new homes In the 1910s, most new homes were built with complete, fully-connected bathrooms.
It was easy to include a modern bathroom in your plans. The 1910 Sears catalog sold a complete bathroom set for $49.95, consisting of a sink, claw-foot bathtub, and water closet (toilet). The Standard Sanitary Manufacturing Company sold bathroom sets ranging in price from $78 to $600.
bathtubs Traditional tubs were designed with claw feet or pedestal bases. In the 1890s, the first built-in tubs were simply claw-foot tubs surrounded by panels of wood or tile. The built-in look became common after 1911, when Kohler introduced the first rectangular enameled bathtubs with fully-enclosed bases.
By the 1910s, enameled cast-iron tubs were replacing old-fashioned copper, zinc, and solid porcelain tubs.
toilets The modern siphon flush toilet was developed in the 1870s and 1880s, and was first sold in its modern form in 1885. Naturally, toilets were only found in upper class homes at this point.
By 1920, the number of American homes with a flush toilet reached 20 percent. This figure represents all homes, regardless of class or location. For middle class homes, the total was probably closer to 50 percent.
Prior to the 1910s, most toilets featured a tank mounted near the ceiling and a pull chain for flushing. In the 1910s, models with low tanks became common.
In the 1910s, modern technology was changing the nature of housework. New labor-saving devices were removing much of the drudgery associated with household chores. Walls and windows required fewer cleanings, because electric lights and gas furnaces didn't leave any soot behind. Houses were becoming easier to clean, but unfortunately this didn't necessarily reduce the amount of cleaning a housewife did. Standards of cleanliness continued to rise along with the use of modern appliances.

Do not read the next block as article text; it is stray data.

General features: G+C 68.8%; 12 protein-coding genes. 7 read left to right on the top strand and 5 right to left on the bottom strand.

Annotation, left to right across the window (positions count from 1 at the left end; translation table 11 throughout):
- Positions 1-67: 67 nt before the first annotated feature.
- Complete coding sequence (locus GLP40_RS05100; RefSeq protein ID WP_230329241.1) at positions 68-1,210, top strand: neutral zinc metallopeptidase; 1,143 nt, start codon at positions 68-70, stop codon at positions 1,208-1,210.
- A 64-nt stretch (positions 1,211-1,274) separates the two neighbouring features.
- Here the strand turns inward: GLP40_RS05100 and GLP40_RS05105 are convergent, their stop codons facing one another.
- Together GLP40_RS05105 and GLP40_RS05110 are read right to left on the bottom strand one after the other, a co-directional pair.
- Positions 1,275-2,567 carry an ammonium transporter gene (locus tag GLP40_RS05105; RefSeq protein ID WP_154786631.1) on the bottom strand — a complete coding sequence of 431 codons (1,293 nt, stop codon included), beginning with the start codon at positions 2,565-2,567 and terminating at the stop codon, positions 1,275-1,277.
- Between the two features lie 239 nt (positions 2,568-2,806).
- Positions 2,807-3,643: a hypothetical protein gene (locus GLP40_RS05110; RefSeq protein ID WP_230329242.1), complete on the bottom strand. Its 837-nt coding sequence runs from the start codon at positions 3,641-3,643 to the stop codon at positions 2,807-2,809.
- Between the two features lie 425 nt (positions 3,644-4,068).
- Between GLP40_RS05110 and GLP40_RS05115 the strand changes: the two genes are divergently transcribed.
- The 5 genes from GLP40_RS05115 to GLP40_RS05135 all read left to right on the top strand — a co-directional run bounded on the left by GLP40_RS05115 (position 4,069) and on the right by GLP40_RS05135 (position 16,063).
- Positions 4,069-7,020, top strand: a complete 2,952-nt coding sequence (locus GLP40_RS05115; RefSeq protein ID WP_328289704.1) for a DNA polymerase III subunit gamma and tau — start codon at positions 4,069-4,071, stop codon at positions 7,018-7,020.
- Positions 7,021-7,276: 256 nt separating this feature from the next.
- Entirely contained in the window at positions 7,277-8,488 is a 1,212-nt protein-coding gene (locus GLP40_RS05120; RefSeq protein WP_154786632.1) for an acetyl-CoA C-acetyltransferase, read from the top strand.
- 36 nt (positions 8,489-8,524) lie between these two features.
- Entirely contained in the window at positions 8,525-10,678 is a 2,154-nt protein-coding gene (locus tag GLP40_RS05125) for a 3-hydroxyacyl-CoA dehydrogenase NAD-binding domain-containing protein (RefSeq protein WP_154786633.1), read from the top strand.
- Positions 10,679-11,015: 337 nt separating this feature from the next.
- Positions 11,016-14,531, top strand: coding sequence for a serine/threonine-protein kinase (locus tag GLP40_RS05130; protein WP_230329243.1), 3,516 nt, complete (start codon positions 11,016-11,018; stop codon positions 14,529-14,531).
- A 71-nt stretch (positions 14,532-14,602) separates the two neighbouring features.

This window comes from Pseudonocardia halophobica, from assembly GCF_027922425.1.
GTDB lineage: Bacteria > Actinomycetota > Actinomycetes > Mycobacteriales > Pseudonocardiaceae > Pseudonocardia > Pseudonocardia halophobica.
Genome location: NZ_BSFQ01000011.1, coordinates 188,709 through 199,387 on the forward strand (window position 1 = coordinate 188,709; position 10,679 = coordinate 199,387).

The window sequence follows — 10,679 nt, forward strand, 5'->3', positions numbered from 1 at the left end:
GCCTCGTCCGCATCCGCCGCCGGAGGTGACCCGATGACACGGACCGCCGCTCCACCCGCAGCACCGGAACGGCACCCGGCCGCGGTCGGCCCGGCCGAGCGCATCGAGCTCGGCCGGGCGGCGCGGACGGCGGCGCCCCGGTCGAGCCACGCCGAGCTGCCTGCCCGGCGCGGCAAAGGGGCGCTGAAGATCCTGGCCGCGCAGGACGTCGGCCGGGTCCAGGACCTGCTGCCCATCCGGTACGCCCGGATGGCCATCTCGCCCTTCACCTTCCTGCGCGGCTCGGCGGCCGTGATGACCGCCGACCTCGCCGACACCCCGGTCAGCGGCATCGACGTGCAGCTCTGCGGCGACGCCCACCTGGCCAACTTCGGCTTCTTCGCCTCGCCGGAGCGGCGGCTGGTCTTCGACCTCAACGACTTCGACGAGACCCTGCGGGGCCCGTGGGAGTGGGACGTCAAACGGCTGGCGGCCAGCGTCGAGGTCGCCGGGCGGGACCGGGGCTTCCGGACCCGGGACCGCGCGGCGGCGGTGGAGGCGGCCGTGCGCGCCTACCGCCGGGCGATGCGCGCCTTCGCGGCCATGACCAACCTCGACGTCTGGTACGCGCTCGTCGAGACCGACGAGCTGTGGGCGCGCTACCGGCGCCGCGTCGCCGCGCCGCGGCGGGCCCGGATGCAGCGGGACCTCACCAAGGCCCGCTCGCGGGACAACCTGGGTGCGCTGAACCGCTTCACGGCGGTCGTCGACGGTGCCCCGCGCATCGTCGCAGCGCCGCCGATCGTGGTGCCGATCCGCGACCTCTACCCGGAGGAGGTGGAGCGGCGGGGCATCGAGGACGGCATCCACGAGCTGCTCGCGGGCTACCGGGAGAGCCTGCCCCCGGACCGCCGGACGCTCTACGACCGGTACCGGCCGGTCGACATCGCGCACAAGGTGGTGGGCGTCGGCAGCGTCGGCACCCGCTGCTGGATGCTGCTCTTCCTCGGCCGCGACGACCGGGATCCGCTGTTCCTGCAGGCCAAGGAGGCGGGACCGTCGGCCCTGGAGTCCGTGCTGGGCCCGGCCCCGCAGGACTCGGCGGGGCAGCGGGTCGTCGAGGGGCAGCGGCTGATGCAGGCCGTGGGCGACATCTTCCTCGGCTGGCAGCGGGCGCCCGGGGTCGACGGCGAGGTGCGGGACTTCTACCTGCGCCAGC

"mechanical servants" The new electric appliances were known as mechanical servants. They were used in upper and middle class homes where electricity was present. For affluent households, the decline in domestic help meant that more wives were doing their own housework. Because of this, new appliances were adopting a more attractive and less industrial appearance.
vacuum cleaners The first electric vacuum cleaners for the home were sold in 1908.
Owners of large houses could install a central vacuum system. Each room had an opening in the baseboard, which was connected by pipes to a motor in the basement. The hose apparatus was moved from room to room and was connected to the opening.
electric irons The first successful electric iron was introduced in 1907. The time-consuming ritual of heating irons on the stove, switching handles, and checking temperatures was over!
gas & kerosene irons Some irons were powered by gasoline or kerosene, which was stored inside the handle or in a small container behind the handle.
Laundry was the housewife's most dreaded chore. Because of this, laundry day was known as Blue Monday.
manual washing machines Manually-operated washing machines were filled by hand. Water was hauled from the pump or sink, heated on the stove, and poured into the tub. These machines used a variety of methods to force water through clothes. Turning a crank moved a wooden dolly back and forth, moved plungers up and down, tumbled clothes in a round chamber, or rubbed clothing between rough wooden surfaces. A wringer mounted on top squeezed excess moisture out of clothes.
electric washing machines The first electric washing machines went on the market in 1907. The job of rotating the chamber or moving the dolly was taken over by an electric motor placed beneath the tub. In some models, the motor also powered the wringer. In all other ways, these new machines were just like their manual counterparts. Water was still hauled from elsewhere and heated on the stove, and clothes were still rinsed in separate tubs or laundry sinks.
housewife's weekly schedule Monday - laundry Tuesday - ironing, mending, sewing Wednesday - baking Thursday - grocery shopping Friday - cleaning, dusting, sweeping Saturday - cleaning, baking for Sunday dinner Sunday - church, large family dinner, go visiting